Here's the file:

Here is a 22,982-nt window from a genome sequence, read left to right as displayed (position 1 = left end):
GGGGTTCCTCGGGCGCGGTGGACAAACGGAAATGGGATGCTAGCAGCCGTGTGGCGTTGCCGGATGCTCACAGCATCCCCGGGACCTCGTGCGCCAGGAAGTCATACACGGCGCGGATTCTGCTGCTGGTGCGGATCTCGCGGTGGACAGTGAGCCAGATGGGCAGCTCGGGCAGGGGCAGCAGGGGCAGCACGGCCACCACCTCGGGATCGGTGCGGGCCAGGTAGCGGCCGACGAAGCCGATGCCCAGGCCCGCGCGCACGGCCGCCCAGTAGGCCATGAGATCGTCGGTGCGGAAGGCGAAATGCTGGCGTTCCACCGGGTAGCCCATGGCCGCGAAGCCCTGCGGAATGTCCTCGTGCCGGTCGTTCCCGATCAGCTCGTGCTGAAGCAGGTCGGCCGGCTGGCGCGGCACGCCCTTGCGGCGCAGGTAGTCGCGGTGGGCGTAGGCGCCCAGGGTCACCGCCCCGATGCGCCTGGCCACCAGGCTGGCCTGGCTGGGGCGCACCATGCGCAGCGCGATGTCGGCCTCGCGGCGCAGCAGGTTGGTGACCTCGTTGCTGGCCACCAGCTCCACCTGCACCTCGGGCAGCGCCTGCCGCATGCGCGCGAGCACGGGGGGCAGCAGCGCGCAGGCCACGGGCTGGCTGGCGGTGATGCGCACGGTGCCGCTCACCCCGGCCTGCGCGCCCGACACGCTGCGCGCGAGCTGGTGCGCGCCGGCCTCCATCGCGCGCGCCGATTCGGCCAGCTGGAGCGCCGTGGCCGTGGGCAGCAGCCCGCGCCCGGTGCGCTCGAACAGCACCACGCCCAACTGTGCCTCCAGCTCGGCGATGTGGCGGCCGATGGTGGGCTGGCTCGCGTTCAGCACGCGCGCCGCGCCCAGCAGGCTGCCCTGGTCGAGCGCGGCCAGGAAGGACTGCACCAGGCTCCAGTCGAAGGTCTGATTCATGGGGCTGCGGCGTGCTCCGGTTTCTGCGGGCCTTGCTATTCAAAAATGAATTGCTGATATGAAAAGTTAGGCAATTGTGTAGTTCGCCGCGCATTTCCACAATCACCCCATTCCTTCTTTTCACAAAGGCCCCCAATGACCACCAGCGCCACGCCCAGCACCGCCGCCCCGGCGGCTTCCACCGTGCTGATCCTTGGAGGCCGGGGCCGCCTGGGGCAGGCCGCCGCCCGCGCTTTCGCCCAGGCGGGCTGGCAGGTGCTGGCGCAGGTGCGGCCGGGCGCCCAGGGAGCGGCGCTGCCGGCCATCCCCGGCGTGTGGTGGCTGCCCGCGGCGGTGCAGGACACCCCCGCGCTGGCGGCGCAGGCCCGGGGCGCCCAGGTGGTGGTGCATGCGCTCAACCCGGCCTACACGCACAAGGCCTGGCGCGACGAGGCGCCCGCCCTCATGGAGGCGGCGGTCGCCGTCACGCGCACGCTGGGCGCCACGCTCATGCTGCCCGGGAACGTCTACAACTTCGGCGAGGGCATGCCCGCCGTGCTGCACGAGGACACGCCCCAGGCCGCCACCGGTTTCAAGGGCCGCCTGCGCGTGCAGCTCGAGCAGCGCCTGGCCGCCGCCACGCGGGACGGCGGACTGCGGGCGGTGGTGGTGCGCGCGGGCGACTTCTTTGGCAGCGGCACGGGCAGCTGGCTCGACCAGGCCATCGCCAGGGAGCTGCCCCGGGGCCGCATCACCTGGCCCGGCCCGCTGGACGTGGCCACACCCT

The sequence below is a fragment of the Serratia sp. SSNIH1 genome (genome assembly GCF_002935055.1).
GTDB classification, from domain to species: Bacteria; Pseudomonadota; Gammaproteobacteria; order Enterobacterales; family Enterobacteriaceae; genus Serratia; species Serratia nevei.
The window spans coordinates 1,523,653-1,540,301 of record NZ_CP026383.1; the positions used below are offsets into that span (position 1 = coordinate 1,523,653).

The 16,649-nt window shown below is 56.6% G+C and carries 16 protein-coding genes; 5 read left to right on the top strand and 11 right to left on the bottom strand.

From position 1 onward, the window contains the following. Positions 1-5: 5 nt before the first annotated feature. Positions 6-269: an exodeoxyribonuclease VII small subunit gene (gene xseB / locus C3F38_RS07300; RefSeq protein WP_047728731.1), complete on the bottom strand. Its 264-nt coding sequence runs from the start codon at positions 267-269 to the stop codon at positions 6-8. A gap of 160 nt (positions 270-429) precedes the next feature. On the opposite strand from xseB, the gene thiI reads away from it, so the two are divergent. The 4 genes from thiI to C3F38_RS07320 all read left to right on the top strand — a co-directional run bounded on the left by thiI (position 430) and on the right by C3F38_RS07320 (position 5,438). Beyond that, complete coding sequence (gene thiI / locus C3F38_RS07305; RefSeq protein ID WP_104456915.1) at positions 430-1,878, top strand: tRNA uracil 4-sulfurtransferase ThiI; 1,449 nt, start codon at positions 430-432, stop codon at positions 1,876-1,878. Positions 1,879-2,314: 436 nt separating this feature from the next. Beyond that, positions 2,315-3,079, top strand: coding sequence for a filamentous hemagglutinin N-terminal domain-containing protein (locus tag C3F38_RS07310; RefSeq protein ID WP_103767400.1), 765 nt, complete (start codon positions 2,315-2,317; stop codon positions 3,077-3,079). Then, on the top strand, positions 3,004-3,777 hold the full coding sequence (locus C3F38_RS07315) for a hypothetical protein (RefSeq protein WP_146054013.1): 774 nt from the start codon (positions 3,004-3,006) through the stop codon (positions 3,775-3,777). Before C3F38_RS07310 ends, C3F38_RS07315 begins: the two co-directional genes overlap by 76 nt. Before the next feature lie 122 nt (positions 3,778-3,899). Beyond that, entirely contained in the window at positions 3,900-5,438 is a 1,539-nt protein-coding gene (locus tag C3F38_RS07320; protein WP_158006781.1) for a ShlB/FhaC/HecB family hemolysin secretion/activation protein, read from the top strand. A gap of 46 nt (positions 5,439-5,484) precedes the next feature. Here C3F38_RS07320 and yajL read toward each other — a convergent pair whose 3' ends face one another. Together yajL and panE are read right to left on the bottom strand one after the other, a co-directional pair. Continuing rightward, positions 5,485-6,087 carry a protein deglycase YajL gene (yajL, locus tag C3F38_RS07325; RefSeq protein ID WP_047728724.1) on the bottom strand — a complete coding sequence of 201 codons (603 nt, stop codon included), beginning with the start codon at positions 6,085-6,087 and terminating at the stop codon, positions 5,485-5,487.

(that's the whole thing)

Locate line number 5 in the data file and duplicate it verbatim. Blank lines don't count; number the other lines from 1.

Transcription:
The window spans coordinates 1,523,653-1,540,301 of record NZ_CP026383.1; the positions used below are offsets into that span (position 1 = coordinate 1,523,653).